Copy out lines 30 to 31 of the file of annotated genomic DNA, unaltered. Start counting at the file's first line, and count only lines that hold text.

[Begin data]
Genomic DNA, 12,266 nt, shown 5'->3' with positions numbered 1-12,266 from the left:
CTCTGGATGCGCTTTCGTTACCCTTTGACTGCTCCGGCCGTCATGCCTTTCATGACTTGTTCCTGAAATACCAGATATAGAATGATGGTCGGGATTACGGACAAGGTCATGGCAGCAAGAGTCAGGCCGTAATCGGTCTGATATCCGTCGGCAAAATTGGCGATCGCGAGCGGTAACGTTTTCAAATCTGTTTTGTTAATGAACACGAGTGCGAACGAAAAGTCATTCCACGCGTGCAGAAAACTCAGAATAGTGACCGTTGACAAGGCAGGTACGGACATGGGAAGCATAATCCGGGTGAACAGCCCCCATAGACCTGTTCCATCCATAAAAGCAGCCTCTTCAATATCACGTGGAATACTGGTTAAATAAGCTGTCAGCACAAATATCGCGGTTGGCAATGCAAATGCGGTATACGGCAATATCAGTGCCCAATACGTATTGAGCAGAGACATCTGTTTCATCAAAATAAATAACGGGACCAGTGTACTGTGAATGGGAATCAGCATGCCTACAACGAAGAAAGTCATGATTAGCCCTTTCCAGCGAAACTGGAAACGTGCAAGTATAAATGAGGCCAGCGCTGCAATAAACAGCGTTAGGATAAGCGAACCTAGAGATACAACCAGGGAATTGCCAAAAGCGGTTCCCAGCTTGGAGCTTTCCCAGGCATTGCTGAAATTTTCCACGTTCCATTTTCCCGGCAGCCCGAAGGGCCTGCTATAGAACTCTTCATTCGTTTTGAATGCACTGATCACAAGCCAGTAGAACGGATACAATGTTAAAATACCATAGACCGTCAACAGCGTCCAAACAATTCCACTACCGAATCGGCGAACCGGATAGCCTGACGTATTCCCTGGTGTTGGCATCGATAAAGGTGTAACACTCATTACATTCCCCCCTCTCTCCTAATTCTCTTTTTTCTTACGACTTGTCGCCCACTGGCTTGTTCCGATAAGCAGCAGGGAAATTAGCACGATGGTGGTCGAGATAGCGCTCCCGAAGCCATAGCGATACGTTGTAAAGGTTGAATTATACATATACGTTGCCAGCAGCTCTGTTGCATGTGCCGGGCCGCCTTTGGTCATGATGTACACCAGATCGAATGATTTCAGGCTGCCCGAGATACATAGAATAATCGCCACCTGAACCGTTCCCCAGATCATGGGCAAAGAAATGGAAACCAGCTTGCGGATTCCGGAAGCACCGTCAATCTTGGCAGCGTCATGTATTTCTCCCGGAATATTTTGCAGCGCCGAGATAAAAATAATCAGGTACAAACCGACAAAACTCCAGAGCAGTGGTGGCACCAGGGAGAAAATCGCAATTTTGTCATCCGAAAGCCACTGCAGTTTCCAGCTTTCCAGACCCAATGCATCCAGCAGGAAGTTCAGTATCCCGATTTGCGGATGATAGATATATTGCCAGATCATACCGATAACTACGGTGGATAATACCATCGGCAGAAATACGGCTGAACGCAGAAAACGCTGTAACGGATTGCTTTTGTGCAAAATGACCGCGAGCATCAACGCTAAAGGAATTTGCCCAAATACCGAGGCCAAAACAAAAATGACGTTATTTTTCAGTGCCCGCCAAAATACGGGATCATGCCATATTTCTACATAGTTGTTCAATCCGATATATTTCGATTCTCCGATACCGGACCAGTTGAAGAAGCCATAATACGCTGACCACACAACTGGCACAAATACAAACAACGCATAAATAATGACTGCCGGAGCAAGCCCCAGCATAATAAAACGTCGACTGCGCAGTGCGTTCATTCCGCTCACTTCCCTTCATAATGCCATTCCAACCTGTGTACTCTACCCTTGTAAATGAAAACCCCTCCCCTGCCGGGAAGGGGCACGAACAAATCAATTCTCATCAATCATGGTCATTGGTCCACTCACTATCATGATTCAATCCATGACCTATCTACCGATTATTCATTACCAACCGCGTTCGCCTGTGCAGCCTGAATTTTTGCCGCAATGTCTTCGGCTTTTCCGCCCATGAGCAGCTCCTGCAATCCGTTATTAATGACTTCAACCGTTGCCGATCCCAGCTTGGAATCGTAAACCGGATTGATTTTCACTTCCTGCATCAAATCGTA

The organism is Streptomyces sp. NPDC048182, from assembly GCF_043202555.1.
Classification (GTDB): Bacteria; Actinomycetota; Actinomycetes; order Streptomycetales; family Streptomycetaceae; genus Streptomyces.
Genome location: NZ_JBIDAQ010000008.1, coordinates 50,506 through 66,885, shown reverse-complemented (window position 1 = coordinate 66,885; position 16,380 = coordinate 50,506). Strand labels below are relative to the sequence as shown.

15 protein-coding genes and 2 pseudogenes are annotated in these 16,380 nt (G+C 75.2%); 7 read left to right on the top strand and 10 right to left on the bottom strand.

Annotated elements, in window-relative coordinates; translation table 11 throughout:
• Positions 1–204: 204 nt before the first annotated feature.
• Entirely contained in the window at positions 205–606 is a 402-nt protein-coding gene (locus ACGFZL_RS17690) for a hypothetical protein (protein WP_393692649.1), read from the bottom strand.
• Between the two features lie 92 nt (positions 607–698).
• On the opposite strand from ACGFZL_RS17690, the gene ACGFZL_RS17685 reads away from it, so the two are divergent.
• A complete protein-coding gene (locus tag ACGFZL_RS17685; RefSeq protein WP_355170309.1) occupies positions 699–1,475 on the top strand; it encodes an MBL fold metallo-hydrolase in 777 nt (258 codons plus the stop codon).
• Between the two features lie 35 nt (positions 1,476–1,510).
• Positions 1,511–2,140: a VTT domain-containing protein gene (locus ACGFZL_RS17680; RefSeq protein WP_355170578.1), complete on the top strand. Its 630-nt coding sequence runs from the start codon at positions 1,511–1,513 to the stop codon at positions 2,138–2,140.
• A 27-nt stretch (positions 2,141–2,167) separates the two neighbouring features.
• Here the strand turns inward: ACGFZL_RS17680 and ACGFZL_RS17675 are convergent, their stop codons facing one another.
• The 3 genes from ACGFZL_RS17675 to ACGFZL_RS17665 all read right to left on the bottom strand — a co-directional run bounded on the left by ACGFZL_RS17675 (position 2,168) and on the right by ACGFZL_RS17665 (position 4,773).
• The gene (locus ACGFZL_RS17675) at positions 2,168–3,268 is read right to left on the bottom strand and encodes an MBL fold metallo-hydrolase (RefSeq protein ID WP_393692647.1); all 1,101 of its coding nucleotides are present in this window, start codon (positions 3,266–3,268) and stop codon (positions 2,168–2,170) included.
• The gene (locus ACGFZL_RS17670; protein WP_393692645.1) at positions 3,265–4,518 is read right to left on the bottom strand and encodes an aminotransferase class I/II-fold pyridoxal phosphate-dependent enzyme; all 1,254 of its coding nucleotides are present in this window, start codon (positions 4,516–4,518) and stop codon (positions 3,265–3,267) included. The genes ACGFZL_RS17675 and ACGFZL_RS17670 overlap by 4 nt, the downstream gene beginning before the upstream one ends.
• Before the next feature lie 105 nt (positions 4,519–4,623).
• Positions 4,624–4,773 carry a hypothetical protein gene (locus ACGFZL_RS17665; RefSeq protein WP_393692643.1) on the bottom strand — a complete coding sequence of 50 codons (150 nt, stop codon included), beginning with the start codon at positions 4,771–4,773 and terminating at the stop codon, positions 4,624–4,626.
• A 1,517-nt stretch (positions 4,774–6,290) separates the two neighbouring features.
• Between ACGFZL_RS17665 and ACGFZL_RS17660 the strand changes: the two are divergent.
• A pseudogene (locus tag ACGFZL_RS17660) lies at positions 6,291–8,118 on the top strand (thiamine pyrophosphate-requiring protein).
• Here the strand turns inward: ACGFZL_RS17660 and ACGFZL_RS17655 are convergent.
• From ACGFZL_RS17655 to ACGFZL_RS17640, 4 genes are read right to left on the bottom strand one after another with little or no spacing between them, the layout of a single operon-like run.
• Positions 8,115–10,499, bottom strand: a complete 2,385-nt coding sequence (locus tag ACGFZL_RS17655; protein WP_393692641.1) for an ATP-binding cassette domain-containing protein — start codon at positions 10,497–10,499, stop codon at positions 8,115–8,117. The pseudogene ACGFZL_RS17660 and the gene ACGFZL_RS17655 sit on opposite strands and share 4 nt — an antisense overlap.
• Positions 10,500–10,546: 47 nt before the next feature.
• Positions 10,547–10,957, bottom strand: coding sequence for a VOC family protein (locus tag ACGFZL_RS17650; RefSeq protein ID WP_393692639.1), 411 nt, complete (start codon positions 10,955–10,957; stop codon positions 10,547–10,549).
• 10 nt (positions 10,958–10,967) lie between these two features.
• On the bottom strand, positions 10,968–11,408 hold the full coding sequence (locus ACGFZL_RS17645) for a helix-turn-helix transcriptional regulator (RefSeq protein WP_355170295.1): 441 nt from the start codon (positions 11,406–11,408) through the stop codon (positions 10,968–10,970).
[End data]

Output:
• 10 nt (positions 10,958–10,967) lie between these two features.
• On the bottom strand, positions 10,968–11,408 hold the full coding sequence (locus ACGFZL_RS17645) for a helix-turn-helix transcriptional regulator (RefSeq protein WP_355170295.1): 441 nt from the start codon (positions 11,406–11,408) through the stop codon (positions 10,968–10,970).